As promised we went up the course of the Seine, passing close by its source in the appropriately named village of Source-Seine. We finished in Nuits-Saint-Georges on the banks of the Meuzin, itself a tributary of the Dheune, which flows into the Saône, which flows into the Rhône.
The 18th century historian Claude Courtépée wrote about the Meuzin in his Description générale et particulière du duché de Bourgogne. He says it better than I could (forgive my very rough translation).
This town is on the Meuzin, which takes its source at the bottom of Vergy in the village of Etang; It has on its course from west to east, to the city, a forge, three good paper mills, two fullers, a bark beater, and ten flour mills; It goes to Quincey, Antilly, Argilli, where it receives the fountain of Premeaux, Villy, Corberon, Corgengoux, joins the Bourgeoise and falls into the Dheune at the port of Paleau. The city and the suburbs were flooded by the torrent and exposed to an obvious peril in 1712, 1713, 1747, 1757. It is in this last misfortune that the late Claude Marey, former Mayor and secretary of the King, exercised he generosity by saving from famine half of the inhabitants who had retired to the top of their flooded houses by carrying on a boat the bread which he cooked each day. He had deserved the surname of Boulanger, as was given to an illustrious bourgeois of Paris on such occasions in the 15th century. Mr. Soucelier and other citizens also distinguished themselves by an active zeal in relieving their compatriots. The bed of the Meuzin, which is 32 feet wide, has been widened and deepened and is covered with good walls 12 feet high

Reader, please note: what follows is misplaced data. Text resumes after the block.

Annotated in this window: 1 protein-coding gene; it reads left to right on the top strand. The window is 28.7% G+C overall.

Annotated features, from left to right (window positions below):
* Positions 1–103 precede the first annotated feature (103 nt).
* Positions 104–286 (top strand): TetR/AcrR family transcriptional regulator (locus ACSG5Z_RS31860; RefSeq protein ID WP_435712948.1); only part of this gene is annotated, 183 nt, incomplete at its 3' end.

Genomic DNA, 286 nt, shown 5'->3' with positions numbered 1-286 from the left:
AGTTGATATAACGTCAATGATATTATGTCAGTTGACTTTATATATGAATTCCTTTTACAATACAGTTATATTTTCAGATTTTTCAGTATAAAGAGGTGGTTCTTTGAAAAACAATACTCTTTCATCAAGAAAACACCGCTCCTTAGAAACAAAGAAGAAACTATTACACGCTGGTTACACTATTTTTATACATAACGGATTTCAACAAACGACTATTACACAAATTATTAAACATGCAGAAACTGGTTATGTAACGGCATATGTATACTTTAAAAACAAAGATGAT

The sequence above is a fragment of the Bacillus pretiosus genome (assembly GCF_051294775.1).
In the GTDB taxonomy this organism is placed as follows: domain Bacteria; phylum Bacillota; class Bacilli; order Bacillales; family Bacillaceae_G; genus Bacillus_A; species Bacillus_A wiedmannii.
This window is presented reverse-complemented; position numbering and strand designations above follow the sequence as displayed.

A quick ride into Nuits this afternoon. We fans of Dimension Data were robbed of a Boasson Hagen victory, but Marcel Kittel got there first by the width of a hair. We’ll get our wins from Cummings and Pauwels as we move into the real mountains tomorrow.